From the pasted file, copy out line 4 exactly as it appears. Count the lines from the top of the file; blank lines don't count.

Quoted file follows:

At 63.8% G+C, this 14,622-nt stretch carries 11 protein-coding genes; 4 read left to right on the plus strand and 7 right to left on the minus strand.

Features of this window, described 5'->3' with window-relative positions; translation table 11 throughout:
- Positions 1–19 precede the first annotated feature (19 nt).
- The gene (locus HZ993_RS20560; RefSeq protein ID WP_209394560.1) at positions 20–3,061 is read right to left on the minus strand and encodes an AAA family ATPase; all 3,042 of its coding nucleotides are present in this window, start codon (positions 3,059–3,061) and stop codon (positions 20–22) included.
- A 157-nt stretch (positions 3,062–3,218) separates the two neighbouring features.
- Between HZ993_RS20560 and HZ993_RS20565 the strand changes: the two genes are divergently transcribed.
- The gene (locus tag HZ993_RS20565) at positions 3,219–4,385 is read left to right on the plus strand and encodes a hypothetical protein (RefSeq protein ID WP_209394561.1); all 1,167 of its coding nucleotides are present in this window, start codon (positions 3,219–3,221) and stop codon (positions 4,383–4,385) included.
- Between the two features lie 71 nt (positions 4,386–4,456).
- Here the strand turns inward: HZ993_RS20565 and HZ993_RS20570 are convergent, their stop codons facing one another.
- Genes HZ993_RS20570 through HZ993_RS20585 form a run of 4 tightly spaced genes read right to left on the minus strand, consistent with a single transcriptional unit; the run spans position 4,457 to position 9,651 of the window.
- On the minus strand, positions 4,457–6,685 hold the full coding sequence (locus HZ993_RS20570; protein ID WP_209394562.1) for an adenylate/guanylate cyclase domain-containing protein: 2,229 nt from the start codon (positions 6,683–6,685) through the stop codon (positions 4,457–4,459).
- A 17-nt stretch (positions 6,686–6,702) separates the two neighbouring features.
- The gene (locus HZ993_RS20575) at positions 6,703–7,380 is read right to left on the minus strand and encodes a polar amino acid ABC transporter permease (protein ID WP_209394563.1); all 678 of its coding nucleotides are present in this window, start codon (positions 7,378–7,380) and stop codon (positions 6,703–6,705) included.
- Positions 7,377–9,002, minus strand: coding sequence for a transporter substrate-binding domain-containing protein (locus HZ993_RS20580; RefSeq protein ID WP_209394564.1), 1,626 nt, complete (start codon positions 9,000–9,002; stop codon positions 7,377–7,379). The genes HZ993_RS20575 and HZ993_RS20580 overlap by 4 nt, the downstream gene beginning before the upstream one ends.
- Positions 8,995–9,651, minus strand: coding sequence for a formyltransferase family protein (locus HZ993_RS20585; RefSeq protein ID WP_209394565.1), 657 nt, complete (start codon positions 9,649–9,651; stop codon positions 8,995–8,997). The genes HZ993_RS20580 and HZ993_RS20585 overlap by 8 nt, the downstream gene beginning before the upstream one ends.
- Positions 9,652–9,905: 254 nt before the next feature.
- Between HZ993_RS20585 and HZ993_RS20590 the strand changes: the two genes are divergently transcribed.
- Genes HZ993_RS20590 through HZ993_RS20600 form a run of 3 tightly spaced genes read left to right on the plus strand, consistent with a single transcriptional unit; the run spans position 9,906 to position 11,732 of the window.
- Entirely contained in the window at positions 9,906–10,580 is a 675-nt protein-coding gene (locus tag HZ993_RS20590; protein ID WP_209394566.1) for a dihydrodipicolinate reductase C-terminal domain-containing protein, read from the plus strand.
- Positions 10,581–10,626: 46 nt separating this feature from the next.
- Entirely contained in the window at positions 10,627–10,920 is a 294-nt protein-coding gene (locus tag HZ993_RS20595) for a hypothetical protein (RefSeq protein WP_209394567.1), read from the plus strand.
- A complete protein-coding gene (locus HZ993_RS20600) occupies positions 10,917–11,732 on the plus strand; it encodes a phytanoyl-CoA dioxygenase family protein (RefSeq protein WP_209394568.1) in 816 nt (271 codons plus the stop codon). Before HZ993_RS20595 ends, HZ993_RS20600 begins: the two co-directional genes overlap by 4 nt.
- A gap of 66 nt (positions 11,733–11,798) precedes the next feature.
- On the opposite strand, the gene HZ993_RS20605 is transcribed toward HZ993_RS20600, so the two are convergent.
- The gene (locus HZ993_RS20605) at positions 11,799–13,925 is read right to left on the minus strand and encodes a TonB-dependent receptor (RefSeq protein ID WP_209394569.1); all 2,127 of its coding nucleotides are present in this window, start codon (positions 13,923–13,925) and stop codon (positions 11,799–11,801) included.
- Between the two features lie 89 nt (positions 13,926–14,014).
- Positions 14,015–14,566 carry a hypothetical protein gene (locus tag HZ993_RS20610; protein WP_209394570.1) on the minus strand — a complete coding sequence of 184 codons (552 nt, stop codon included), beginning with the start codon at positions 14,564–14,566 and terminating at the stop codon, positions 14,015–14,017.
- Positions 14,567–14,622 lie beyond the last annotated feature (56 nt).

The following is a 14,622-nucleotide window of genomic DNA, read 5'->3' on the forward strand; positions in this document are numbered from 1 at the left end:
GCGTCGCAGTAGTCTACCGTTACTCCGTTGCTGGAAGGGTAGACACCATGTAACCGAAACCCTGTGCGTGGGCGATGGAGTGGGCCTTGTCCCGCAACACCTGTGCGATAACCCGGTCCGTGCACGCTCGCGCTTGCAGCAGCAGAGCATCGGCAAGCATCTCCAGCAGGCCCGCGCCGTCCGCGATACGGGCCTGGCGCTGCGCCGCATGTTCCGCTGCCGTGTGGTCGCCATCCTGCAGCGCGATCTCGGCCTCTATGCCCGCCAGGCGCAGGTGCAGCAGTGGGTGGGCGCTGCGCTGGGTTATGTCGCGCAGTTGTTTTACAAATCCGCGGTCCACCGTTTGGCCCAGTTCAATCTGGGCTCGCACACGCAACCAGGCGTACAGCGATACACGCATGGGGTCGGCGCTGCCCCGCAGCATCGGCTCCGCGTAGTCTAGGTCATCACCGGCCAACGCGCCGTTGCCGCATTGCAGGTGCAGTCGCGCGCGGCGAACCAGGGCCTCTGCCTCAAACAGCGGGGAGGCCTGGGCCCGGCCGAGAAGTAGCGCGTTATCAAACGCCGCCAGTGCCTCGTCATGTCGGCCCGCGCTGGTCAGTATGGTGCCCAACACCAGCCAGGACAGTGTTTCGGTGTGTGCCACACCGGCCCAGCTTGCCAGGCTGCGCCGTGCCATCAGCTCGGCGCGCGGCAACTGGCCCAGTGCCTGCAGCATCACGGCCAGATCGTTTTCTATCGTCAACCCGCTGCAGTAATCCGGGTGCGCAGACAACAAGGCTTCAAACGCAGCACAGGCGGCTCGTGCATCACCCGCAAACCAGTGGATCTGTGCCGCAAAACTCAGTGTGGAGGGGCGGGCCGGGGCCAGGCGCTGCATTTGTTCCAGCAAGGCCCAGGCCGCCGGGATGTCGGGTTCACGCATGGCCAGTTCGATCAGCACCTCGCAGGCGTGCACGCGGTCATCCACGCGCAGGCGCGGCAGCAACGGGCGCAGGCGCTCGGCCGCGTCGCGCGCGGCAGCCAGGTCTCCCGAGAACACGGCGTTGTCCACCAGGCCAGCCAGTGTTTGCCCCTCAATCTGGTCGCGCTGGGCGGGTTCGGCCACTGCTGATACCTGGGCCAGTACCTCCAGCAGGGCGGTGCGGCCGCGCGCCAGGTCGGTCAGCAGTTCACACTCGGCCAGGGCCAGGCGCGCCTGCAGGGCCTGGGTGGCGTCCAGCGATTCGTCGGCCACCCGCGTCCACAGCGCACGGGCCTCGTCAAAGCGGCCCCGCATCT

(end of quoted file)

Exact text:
- The gene (locus HZ993_RS20560; RefSeq protein ID WP_209394560.1) at positions 20–3,061 is read right to left on the minus strand and encodes an AAA family ATPase; all 3,042 of its coding nucleotides are present in this window, start codon (positions 3,059–3,061) and stop codon (positions 20–22) included.